Lease Sale Cancellation near Chaco Culture National Historical Park

Conservation victories are often measured in terms of what did not happen. We measure them in terms of species that did not go extinct, of land clearing that did not take place, of anti-environmental legislation that did not become law.

This is another of those oblique victory stories about something that did not happen. If you’ve been following our work over the last year, you may have noticed that we’ve done some work monitoring the sale of oil and gas leases on public land in the vicinity of Chaco Culture National Historical Park in northwestern New Mexico. Most recently, we posted about a lease sale that was scheduled for March 8, 2018. Some of the proposed lease parcels included in this sale fell extremely close to the boundary of a 10 mile buffer zone around the park that had previously been established in agreement with local Native American tribes to protect the viewshed, soundscape, and visitor experience to the park, as well as the numerous Ancestral Pueblo ruins and artifacts found throughout this historically significant region. Oil and gas drilling in these parcels had the potential to impact the UNESCO World Heritage status of the park.

This map shows the 8 leases (in red) which were scheduled for auction on March 8, 2018. Lease parcels which were previously tabled for further review (in orange). The boundaries of Chaco Culture National Historical Park are displayed in green.

On March 2, U.S. Secretary of the Interior Ryan Zinke announced that the lease sale scheduled for March 8 would be deferred, to give the agency time to “complete an ongoing analysis of more than 5,000 cultural sites in the proposed leasing area.” Zinke cited questions about the sale that had been raised by public stakeholders, stating “We’re going to defer those leases until we do some cultural consultation.” It is important to note that these leases could come up for sale again in the future, but in the meantime, it is a comfort to enjoy this sale that did not happen. The deferral of oil and gas leases near Chaco Culture National Historical Park is an important reminder that public comment and protest have a very real power to help protect our public lands.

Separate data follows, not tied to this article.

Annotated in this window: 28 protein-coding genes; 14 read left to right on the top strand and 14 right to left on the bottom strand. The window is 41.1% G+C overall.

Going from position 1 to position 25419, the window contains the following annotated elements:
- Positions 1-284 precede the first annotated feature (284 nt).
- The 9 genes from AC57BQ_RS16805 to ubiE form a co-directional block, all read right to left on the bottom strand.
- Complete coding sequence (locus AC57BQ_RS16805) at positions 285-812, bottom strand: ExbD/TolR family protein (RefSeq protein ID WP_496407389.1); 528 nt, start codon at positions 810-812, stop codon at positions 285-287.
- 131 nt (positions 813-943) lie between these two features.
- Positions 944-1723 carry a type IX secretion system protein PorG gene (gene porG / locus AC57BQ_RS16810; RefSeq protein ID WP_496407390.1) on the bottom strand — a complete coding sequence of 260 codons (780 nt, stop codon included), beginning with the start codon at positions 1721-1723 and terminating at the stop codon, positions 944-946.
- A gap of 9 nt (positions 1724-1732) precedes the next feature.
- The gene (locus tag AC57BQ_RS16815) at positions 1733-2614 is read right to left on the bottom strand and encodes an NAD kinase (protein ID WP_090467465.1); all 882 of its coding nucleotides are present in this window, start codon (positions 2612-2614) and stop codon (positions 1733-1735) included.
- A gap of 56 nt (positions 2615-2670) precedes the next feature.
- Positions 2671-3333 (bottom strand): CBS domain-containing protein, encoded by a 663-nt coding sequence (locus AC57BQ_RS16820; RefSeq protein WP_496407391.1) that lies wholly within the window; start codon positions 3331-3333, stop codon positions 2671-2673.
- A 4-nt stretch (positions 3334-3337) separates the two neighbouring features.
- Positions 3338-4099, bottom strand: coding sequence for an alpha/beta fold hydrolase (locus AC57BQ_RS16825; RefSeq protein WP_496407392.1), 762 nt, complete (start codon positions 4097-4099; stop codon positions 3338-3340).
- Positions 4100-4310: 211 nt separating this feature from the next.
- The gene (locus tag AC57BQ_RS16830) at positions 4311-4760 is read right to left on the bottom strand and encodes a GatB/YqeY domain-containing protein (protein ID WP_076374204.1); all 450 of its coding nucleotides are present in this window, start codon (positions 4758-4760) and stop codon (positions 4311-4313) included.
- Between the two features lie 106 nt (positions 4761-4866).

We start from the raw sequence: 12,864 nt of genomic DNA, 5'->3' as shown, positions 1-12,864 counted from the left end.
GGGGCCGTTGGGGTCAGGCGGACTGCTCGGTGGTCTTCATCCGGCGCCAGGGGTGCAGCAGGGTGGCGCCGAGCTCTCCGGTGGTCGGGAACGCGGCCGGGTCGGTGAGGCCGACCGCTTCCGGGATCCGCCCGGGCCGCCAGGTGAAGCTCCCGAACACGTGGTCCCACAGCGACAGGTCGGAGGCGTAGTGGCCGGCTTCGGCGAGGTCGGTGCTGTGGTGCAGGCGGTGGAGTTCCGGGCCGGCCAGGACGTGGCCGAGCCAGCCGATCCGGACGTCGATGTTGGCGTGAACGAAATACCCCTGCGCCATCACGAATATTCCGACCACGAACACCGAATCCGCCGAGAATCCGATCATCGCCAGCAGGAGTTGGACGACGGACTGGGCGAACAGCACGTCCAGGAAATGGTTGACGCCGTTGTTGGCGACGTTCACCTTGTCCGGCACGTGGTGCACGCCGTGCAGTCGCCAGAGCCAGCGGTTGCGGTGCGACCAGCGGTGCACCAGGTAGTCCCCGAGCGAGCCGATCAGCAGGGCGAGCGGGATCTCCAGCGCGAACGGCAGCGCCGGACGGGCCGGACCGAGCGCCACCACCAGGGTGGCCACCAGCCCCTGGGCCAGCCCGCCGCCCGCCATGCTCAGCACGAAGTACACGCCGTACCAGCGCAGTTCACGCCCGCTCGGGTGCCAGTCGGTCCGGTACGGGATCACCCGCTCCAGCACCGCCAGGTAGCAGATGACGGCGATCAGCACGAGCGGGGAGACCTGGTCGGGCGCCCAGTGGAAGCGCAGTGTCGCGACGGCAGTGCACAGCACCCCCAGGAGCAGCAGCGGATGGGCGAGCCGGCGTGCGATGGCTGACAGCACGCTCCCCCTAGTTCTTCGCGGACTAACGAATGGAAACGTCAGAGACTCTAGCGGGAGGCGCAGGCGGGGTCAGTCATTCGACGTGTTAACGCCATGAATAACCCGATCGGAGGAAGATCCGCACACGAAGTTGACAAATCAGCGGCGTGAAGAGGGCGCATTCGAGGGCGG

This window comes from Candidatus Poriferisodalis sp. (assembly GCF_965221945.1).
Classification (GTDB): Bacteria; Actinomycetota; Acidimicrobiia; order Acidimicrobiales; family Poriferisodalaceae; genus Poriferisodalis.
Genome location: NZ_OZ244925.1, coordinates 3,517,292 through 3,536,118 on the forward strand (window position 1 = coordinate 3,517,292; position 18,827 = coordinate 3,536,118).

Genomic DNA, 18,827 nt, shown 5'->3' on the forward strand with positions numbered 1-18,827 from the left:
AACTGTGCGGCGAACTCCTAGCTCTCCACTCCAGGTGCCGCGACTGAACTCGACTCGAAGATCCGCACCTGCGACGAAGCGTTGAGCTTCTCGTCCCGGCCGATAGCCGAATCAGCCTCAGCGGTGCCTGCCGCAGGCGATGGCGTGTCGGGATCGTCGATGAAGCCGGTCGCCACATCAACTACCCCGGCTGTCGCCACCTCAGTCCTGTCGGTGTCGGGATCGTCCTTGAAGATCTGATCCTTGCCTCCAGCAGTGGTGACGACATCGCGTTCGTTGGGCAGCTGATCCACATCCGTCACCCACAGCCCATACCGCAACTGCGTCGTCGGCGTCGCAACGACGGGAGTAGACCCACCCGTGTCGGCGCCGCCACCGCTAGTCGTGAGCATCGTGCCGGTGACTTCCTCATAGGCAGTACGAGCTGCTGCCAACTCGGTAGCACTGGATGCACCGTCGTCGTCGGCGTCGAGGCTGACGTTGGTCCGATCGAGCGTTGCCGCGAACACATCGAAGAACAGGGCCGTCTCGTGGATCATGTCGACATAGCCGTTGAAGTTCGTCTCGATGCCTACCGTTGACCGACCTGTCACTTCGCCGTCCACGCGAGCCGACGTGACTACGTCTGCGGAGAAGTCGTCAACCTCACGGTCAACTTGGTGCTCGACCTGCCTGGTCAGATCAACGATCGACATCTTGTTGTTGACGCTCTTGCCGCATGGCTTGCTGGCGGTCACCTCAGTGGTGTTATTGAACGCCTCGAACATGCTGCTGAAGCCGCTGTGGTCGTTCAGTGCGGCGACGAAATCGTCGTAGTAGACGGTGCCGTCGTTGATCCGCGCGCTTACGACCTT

This map, created by SkyTruth (www.skytruth.org), shows the current boundaries of Bears Ears and Grand Staircase-Escalante National Monuments in green, and the proposed, reduced boundaries in red. Data was provided by The Wilderness Society and the Bureau of Land Management. Aerial images were provided by EcoFlight (www.ecoflight.org)

Our Shrinking National Monuments

The President announced sizeable reductions of several National Monuments earlier this week.  To help people see and understand the significance of this action, we produced an interactive map showing two of the most highly impacted Monuments, Bears Ears and Grand Staircase – Escalante, both in Utah.  Users of the map can zoom in and explore the places that the Trump administration wants to remove from protection.

Vigorous public opposition and lawsuits by companies such as Patagonia make it likely the fate of the monuments will be tied up in court for many months. In the meantime, our friends at EcoFlight tell us the reduced monuments are considered “de facto” until the courts decide the inevitable legal challenges.

Thanks to The Wilderness Society for providing the proposed new boundaries, based on maps that were leaked last week; and to EcoFlight for sharing geotagged photos from their many flyovers, to help us illustrate what’s in jeopardy.

This map, created by SkyTruth (www.skytruth.org), shows the current boundaries of Bears Ears and Grand Staircase-Escalante National Monuments in green, and the proposed, reduced boundaries in red. Data was provided by The Wilderness Society and the Bureau of Land Management. Aerial images were provided by EcoFlight (www.ecoflight.org)

This map shows the original boundaries of the Bears Ears and Grand Staircase – Escalante National Monuments in green, and the reduced boundaries announced by the President on December 4 in red. Click on the camera icons to see aerial photographs of those locations.  Data provided by The Wilderness Society and the US Bureau of Land Management. Aerial photographs provided by EcoFlight.

We’ll add more photos and info to this map as we get it.  View the map here, and please share this link with interested friends:  http://bit.ly/2AxdRrv